No morality. No tragedy. Writer DILIP D’SOUZA and photographer TOM PIETRASIK get themselves a reality check in Kolkata’s largest red light area
LYING ON TOP of the trashcan outside Rekha’s tiny room is an empty condom packet. Inside, behind her wide bed, lie a couple of condoms. As we sit on the bed chatting, a slip of a girl in stilettos, flouncy white skirt and a black top darts in, picks up the condoms and darts out. Fifteen minutes later, she darts back in again, complaining angrily to Rekha. I know no Bengali, but somehow I get what she’s saying: though she told him twice, the client she was just with refused to wear a condom, so she threw him out. She stops to take a breath, then turns to smile at Tom and me.
While she is happy to talk, even about condoms, she doesn’t want to be photographed. But Rekha has no such inhibitions. “Take as many photos as you like,” she says. Tom does just that, in this room and on the terrace of her dark building as the sun sets, bathing Sonagachi in soft golden hues.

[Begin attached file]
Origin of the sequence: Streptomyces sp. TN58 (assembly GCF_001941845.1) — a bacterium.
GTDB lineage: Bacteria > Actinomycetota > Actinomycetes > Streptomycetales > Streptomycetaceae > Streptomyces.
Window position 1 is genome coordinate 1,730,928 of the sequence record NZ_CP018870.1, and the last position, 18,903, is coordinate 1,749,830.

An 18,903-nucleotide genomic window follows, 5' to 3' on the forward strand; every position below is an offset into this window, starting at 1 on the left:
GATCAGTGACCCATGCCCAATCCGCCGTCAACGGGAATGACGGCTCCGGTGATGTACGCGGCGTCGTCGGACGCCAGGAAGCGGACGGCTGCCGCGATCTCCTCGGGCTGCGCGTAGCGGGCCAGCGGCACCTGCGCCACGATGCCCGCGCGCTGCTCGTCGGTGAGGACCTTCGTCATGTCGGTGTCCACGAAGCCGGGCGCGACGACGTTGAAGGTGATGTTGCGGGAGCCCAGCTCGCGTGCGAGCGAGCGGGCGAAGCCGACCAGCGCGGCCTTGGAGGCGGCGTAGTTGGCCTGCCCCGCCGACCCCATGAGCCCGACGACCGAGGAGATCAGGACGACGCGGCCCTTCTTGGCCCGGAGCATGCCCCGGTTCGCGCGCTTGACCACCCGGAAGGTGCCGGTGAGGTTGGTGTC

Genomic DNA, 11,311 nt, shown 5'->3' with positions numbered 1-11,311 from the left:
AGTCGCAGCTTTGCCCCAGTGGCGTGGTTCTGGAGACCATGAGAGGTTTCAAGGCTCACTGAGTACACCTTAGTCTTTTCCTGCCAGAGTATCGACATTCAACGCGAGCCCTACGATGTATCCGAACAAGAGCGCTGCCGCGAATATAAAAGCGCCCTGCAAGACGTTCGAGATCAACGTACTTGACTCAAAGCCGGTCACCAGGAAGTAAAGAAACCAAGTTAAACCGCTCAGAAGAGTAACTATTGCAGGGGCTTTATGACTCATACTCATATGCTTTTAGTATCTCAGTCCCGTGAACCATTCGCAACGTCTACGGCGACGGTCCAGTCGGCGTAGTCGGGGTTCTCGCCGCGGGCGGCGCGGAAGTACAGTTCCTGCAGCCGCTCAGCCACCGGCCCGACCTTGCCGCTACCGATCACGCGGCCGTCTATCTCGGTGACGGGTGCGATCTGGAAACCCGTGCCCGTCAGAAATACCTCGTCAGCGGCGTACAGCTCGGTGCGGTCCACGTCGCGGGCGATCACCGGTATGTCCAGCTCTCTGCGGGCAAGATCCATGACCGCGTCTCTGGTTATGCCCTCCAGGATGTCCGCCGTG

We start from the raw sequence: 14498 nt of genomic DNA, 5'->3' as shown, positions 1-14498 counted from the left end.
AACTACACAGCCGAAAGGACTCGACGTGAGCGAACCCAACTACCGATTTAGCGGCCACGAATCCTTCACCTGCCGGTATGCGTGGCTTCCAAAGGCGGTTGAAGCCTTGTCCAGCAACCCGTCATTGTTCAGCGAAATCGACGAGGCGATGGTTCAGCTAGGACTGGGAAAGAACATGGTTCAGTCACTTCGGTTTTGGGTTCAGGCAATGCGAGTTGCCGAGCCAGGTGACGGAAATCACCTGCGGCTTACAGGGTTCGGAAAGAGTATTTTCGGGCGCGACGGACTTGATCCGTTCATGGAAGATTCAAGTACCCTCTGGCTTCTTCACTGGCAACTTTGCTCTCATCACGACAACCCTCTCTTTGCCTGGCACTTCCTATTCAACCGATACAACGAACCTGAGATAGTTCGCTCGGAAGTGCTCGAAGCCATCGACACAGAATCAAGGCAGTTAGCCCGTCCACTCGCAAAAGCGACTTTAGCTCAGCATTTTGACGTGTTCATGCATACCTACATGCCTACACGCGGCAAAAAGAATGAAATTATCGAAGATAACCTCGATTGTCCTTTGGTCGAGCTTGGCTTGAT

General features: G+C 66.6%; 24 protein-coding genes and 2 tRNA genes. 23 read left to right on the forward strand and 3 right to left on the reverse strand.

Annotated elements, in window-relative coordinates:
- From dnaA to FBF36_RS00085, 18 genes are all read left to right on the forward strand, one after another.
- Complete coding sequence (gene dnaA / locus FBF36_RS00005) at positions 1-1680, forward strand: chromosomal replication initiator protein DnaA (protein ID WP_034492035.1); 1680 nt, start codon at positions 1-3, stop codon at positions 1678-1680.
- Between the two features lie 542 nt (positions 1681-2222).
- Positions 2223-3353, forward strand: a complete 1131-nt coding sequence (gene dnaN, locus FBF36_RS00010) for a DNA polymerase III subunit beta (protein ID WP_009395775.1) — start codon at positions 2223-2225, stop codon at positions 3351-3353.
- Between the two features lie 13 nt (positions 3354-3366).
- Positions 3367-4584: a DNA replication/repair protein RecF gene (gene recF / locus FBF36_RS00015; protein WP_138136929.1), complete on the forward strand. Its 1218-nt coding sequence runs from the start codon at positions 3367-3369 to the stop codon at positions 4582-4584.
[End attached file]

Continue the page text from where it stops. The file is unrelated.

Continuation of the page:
As we walk up the dingy, crumbling stairs to the terrace, a slender moustached man appears outside Rekha’s flat, cellphone in hand and perplexion on his face. In between shots, Rekha tells me quietly that he is her regular evening client. I fall over myself apologising. The last thing we wanted was for her to put work on hold to spend time with us. “Why don’t you go ahead,” I say, “and do…”.
My voice trails off as I realise what I’m saying, as I wonder how I’m going to finish my sentence. Rekha smiles widely, tickled by my discomfort.
“It’s okay,” she says, pointing to one of two cellphones she’s carrying. “I just phoned him and said I couldn’t see him now.”